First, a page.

International Treasure

By Chuck Benda

An ever-growing group of international students is helping to transform Carleton—and boosting its efforts to remain one of the nation’s premier liberal arts colleges


Fadi Hakim '13

Fadi Hakim ‘13
Hometown: Tangerang, Indonesia
9,537 miles from home

Plans to major in: Anthropology with a concentration in archaeology, but during his first term on campus, he “unexpectedly” became interested in German literature as well

Plays: Violin, piano

Why the liberal arts? “The courses help you view everything as interconnected. To solve the world’s problems, we have to understand how systems overlap. Also, I think it’s cool to make friends who have different interests.”

Why Carleton? “Carleton’s strong alumni network influenced my decision, and I imagined the Midwest to be less pretentious than the East.”

Biggest adjustment? “The bland food. My aunt gave me a big bottle of chili sauce, but I used so much of it during the first few weeks here that I’m running out of it.”

Nicest thing about Carleton? “In Indonesia, if you’re in an orchestra, it’s rare and prestigious. Here, it’s not a big deal. It’s a pleasant experience to be part of the community, not to be an exception.”

Biggest surprise? “The professors are approachable and down to earth. And I talked to President Oden for a few minutes during his office hours. That would be unimaginable for my friends who go to a large university.”

Advice for international students? “Don’t be afraid to ask questions in class. Where I come from, if you raise your hand too often, they think you’re seeking attention. Here, the professors will interrupt a lecture to answer questions.”

Things to try? “I’d like to play the chapel organ, because it sounds magnificent. I’ll probably try to play ice hockey, although I’ve never skated. And I’d like to study different faith traditions from an objective perspective. In Indonesia, your identity card lists you as Muslim or Christian, and in school you have to study according to your religion.”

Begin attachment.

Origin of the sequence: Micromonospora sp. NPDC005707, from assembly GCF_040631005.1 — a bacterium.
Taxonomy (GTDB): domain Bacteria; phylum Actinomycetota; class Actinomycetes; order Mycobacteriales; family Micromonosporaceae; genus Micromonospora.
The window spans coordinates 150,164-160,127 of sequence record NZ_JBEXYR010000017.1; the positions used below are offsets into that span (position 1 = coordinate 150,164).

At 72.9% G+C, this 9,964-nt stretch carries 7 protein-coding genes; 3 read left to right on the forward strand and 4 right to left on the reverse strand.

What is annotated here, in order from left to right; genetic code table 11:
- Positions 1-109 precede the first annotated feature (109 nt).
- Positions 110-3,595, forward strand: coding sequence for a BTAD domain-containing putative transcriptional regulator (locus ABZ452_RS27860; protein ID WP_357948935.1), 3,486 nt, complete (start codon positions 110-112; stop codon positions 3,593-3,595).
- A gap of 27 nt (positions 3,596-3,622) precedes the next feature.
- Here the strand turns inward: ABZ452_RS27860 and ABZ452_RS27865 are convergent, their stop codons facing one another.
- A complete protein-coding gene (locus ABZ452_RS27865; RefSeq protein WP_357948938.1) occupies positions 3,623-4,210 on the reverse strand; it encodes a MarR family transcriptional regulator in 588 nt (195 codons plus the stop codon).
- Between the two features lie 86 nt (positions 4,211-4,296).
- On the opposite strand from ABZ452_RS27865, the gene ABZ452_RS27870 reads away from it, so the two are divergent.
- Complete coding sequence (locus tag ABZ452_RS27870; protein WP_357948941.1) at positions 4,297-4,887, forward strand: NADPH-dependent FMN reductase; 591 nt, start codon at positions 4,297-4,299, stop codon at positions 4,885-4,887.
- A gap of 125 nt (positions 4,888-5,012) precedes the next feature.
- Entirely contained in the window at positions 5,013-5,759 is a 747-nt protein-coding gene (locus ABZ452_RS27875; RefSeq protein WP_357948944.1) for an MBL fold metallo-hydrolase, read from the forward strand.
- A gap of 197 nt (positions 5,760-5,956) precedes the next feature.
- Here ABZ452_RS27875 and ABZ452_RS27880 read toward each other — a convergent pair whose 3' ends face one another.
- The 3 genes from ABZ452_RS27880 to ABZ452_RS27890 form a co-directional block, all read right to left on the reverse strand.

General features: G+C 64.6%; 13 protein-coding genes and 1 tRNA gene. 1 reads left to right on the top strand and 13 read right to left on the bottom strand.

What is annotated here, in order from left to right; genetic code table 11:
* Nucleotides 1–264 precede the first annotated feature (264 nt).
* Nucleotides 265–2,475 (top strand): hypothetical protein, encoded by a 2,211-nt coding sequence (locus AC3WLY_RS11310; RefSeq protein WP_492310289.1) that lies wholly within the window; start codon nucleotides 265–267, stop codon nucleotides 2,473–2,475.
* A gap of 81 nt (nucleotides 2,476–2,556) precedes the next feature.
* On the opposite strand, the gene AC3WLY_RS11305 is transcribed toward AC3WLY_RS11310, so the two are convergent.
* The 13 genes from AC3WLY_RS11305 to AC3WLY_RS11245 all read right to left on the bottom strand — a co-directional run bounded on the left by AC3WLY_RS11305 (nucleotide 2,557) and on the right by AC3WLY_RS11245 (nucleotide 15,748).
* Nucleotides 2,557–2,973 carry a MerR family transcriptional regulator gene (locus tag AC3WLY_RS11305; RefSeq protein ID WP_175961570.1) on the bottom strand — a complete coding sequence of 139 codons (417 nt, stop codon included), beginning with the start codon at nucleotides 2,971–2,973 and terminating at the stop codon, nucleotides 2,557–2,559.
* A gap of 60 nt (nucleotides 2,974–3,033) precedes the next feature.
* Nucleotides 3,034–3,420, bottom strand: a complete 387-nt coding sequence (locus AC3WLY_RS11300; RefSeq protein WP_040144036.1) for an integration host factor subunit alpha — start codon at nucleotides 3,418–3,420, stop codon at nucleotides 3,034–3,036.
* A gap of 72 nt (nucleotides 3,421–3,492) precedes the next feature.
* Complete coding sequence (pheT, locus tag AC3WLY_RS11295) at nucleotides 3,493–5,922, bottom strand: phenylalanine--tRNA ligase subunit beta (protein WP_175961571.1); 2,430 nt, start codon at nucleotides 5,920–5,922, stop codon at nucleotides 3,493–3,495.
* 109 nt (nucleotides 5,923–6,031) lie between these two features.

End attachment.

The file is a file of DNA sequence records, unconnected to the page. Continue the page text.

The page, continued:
About three years ago, stormy weather stranded Carleton President Robert Oden Jr. in the Detroit airport. Although his 37-hour delay was both regrettable and forgettable, he came across a magazine article that wasn’t. On the subject of global leadership, the writer had interviewed more than 20 leaders in business, industry, the arts, and government from around the world.

“When they were asked how future leaders should be educated, their answers were remarkably similar,” recalls President Oden. “Almost all of them said something like: ‘Become fluent in at least two, preferably three languages—and spend as much time as you possibly can with people from other countries.’ ” A number of the leaders went on to describe the importance of developing the knowledge, understanding, and skills required to effectively communicate and negotiate with people from anywhere in the world.

In many ways, those leaders might have been talking about how Carleton is preparing its graduates for success at a time when it is increasingly important to function as a world citizen. During the past several years, the College has made a number of moves to prepare for a future in which internationalism is at the fore: bolstering the curriculum with world citizenship requirements, hiring international faculty members, and developing a robust off-campus studies program that has 67 percent of Carleton students studying abroad while they are undergraduates.